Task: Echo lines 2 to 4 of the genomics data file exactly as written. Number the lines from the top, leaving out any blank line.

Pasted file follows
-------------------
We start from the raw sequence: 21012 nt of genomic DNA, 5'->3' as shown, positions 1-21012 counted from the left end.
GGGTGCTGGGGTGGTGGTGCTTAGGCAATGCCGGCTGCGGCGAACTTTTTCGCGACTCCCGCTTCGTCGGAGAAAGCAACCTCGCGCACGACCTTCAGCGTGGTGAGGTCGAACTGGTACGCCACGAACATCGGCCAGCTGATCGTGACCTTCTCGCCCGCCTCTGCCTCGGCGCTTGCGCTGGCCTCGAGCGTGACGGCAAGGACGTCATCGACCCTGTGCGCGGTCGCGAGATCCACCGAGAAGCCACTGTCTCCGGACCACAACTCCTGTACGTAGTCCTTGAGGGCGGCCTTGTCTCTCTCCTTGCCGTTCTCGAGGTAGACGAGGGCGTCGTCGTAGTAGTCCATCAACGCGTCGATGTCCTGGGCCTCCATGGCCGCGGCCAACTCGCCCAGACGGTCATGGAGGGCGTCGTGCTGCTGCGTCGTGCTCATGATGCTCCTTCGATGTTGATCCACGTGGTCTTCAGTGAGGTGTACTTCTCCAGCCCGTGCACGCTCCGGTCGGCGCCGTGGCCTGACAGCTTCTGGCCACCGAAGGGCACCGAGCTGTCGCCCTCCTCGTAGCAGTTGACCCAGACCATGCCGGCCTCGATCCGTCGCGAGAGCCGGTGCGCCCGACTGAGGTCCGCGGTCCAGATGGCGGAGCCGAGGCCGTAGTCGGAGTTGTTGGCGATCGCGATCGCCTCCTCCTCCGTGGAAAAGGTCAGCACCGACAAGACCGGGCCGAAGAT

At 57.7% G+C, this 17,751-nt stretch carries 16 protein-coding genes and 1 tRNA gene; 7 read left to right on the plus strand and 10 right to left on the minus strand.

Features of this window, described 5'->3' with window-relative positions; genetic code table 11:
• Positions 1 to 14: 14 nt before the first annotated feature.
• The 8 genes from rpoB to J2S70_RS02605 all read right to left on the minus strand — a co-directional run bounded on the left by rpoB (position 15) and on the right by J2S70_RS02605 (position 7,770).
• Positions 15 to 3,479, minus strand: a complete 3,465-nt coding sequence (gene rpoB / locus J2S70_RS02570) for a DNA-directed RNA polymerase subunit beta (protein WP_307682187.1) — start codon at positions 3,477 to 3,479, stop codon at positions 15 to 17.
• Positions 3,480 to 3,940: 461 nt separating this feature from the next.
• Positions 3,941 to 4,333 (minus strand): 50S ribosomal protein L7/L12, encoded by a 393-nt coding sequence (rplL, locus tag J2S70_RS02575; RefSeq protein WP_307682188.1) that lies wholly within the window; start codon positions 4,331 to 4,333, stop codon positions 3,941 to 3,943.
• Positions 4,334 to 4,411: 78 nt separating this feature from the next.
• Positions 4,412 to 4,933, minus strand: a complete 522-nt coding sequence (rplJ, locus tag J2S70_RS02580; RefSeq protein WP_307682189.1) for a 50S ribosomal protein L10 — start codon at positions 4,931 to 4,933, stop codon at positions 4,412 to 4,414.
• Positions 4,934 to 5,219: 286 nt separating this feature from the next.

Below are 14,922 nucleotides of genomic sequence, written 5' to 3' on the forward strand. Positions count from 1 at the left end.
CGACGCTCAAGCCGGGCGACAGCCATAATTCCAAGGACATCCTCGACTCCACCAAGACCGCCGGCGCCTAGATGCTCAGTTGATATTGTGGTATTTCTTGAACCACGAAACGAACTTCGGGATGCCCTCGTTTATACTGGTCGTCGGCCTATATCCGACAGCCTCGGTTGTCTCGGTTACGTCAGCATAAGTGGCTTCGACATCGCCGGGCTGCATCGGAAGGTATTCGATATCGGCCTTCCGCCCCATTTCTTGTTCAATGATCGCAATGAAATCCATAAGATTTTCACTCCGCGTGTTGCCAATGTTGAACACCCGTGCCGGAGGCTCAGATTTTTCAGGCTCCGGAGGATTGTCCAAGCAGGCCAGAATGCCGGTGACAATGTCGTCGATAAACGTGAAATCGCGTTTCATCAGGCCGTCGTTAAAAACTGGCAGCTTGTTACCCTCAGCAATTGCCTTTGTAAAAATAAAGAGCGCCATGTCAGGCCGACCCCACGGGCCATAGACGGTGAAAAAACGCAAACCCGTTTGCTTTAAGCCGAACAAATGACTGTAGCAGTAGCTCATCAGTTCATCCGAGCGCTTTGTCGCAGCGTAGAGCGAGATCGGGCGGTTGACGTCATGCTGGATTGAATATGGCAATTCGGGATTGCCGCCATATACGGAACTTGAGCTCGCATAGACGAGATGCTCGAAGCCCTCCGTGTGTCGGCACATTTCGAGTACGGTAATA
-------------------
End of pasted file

GGGTGCTGGGGTGGTGGTGCTTAGGCAATGCCGGCTGCGGCGAACTTTTTCGCGACTCCCGCTTCGTCGGAGAAAGCAACCTCGCGCACGACCTTCAGCGTGGTGAGGTCGAACTGGTACGCCACGAACATCGGCCAGCTGATCGTGACCTTCTCGCCCGCCTCTGCCTCGGCGCTTGCGCTGGCCTCGAGCGTGACGGCAAGGACGTCATCGACCCTGTGCGCGGTCGCGAGATCCACCGAGAAGCCACTGTCTCCGGACCACAACTCCTGTACGTAGTCCTTGAGGGCGGCCTTGTCTCTCTCCTTGCCGTTCTCGAGGTAGACGAGGGCGTCGTCGTAGTAGTCCATCAACGCGTCGATGTCCTGGGCCTCCATGGCCGCGGCCAACTCGCCCAGACGGTCATGGAGGGCGTCGTGCTGCTGCGTCGTGCTCATGATGCTCCTTCGATGTTGATCCACGTGGTCTTCAGTGAGGTGTACTTCTCCAGCCCGTGCACGCTCCGGTCGGCGCCGTGGCCTGACAGCTTCTGGCCACCGAAGGGCACCGAGCTGTCGCCCTCCTCGTAGCAGTTGACCCAGACCATGCCGGCCTCGATCCGTCGCGAGAGCCGGTGCGCCCGACTGAGGTCCGCGGTCCAGATGGCGGAGCCGAGGCCGTAGTCGGAGTTGTTGGCGATCGCGATCGCCTCCTCCTCCGTGGAAAAGGTCAGCACCGACAAGACCGGGCCGAAGAT

At 57.7% G+C, this 17,751-nt stretch carries 16 protein-coding genes and 1 tRNA gene; 7 read left to right on the plus strand and 10 right to left on the minus strand.

Features of this window, described 5'->3' with window-relative positions; genetic code table 11: